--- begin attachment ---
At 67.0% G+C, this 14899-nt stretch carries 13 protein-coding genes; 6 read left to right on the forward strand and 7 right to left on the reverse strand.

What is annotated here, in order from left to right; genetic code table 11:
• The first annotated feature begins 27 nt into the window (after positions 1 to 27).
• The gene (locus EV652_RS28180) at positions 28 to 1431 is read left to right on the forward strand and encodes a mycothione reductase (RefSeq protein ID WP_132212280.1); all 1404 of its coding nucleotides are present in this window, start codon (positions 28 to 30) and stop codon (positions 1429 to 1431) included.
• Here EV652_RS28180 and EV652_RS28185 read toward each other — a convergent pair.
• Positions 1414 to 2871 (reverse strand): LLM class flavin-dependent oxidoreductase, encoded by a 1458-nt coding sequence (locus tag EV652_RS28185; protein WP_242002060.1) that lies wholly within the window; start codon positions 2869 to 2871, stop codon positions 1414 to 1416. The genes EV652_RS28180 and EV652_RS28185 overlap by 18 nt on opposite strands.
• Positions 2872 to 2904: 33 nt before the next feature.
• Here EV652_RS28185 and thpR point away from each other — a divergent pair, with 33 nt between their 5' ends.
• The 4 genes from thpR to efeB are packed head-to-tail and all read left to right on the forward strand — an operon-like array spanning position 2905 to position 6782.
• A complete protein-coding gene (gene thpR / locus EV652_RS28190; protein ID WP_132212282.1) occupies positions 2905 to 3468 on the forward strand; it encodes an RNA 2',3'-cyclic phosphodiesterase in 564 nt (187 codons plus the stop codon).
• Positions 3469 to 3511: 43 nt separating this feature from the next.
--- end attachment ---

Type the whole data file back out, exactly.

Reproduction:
At 67.0% G+C, this 14899-nt stretch carries 13 protein-coding genes; 6 read left to right on the forward strand and 7 right to left on the reverse strand.

What is annotated here, in order from left to right; genetic code table 11:
• The first annotated feature begins 27 nt into the window (after positions 1 to 27).
• The gene (locus EV652_RS28180) at positions 28 to 1431 is read left to right on the forward strand and encodes a mycothione reductase (RefSeq protein ID WP_132212280.1); all 1404 of its coding nucleotides are present in this window, start codon (positions 28 to 30) and stop codon (positions 1429 to 1431) included.
• Here EV652_RS28180 and EV652_RS28185 read toward each other — a convergent pair.
• Positions 1414 to 2871 (reverse strand): LLM class flavin-dependent oxidoreductase, encoded by a 1458-nt coding sequence (locus tag EV652_RS28185; protein WP_242002060.1) that lies wholly within the window; start codon positions 2869 to 2871, stop codon positions 1414 to 1416. The genes EV652_RS28180 and EV652_RS28185 overlap by 18 nt on opposite strands.
• Positions 2872 to 2904: 33 nt before the next feature.
• Here EV652_RS28185 and thpR point away from each other — a divergent pair, with 33 nt between their 5' ends.
• The 4 genes from thpR to efeB are packed head-to-tail and all read left to right on the forward strand — an operon-like array spanning position 2905 to position 6782.
• A complete protein-coding gene (gene thpR / locus EV652_RS28190; protein ID WP_132212282.1) occupies positions 2905 to 3468 on the forward strand; it encodes an RNA 2',3'-cyclic phosphodiesterase in 564 nt (187 codons plus the stop codon).
• Positions 3469 to 3511: 43 nt separating this feature from the next.